Philosophical Studies 168 (3):783-796 (2014)

Self-control has been described as the ability to master motivation that is contrary to one’s better judgement; that is, an ability that prevents such motivation from resulting in behaviour that is contrary to one’s overall better judgement (Mele, Irrationality: An essay on Akrasia, self-deception and self-control, p. 54, 1987). Recent discussions in philosophy have centred on the question of whether synchronic self-control, in which one exercises self-control whilst one is currently experiencing opposing motivation, is actional or non-actional. The actional theorist maintains that such exercises are actions, whilst the non-actional theorist claims that synchronic self-control consists in the having of unmotivated thoughts which occur at times when agents experience recalcitrant motivations and which serve to attenuate the strength of those motivations. In this paper I discuss a class of cases which has been largely ignored in these discussions, cases which I argue are common synchronic self-control problems, but in which a lack of motivation is the characteristic symptom. I argue that such cases present problems for actional accounts and add some support to the non-actional approach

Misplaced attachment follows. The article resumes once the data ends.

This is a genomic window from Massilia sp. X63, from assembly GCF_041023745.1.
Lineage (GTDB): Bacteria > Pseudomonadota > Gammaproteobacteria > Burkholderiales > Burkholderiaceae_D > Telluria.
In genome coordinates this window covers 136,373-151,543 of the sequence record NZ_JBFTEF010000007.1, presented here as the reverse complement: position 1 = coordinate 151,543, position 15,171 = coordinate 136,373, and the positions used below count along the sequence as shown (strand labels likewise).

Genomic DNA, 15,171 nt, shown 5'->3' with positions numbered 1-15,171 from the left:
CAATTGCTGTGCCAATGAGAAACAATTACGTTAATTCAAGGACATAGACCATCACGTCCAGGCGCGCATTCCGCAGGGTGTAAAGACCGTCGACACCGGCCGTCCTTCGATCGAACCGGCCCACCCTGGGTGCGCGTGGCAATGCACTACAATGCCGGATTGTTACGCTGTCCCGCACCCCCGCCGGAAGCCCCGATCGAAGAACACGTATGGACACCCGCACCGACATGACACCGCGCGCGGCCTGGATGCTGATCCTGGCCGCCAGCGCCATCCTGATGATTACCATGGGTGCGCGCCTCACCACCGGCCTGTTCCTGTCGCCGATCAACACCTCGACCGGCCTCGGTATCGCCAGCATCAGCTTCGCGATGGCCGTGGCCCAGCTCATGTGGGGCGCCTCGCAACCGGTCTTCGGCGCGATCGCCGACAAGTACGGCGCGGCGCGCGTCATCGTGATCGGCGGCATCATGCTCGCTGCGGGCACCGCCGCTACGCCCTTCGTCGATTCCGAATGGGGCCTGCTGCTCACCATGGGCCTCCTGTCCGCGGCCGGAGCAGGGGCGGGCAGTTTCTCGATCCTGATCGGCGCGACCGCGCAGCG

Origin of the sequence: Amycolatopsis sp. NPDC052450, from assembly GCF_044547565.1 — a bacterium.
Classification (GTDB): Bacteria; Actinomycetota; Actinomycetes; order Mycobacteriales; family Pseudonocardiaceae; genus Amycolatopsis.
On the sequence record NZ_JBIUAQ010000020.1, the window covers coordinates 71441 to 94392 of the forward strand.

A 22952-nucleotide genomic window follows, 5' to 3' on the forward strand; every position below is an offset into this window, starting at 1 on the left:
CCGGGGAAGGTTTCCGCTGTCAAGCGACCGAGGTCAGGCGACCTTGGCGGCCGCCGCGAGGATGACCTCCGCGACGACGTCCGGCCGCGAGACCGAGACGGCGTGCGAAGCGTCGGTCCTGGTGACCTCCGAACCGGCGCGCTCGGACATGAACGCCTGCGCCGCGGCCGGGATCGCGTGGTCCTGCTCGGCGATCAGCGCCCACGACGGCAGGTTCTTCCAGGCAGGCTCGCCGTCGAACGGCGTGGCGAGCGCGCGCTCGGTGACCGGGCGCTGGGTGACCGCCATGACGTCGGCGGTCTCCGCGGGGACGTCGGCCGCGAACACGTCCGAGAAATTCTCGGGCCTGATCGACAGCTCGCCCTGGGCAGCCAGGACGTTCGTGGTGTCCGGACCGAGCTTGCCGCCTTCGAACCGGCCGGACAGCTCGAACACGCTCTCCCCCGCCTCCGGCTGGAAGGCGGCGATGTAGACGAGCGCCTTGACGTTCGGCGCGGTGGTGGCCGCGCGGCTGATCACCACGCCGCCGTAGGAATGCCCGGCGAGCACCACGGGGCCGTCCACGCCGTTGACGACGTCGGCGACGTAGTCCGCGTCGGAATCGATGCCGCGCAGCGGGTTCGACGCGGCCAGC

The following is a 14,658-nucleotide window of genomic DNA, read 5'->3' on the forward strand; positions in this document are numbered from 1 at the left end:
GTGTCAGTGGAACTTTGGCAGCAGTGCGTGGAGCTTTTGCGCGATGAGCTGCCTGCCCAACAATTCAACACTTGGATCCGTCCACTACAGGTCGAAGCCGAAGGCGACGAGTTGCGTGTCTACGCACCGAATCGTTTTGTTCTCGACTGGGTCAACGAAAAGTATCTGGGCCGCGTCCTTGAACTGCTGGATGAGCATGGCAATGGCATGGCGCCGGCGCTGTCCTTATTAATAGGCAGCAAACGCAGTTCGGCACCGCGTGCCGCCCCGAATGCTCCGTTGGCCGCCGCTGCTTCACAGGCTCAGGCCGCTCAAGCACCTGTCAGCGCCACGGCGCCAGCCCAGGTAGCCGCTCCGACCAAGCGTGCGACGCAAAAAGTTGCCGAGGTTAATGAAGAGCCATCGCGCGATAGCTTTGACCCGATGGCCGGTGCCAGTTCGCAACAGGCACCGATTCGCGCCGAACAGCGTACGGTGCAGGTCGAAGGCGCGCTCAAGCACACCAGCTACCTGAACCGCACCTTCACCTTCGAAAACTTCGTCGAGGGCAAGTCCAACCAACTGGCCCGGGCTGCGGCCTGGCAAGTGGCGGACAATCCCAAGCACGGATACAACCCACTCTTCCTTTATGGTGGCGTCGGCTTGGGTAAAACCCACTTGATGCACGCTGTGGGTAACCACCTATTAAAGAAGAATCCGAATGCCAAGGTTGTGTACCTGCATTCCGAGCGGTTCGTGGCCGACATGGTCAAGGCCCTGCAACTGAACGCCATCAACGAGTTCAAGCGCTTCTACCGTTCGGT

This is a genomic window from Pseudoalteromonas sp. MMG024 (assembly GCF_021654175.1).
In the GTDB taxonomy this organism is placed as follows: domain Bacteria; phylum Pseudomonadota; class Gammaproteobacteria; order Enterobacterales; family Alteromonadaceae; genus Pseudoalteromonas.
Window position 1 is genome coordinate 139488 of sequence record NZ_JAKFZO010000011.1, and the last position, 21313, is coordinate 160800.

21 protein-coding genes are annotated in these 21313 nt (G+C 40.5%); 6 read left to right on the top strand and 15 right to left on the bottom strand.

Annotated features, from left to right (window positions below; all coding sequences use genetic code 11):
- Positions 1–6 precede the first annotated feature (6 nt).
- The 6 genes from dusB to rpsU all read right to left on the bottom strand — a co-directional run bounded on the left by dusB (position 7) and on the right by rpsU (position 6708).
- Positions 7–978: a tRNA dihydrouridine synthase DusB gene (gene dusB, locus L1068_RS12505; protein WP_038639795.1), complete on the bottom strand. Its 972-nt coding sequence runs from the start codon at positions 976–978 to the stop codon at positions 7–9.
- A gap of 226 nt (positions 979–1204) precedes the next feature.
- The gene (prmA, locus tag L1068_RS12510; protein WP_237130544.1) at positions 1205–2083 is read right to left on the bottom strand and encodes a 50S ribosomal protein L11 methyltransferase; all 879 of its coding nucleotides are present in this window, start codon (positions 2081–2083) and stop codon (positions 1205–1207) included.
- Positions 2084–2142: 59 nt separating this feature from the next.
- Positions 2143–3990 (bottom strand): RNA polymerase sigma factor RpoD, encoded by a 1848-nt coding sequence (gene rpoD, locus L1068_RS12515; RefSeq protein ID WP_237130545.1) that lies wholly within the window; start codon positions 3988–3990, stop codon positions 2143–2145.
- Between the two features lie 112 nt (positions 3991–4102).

Keywords Self control  Willpower  Apathy  Accidie
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DOI 10.1007/s11098-013-0162-2
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References found in this work BETA

Willing, Wanting, Waiting.Richard Holton - 2009 - Oxford University Press UK.
Motivation and Agency.Alfred R. Mele - 2003 - Oxford University Press.
Resisting 'Weakness of the Will'.Neil Levy - 2011 - Philosophy and Phenomenological Research 82 (1):134 - 155.

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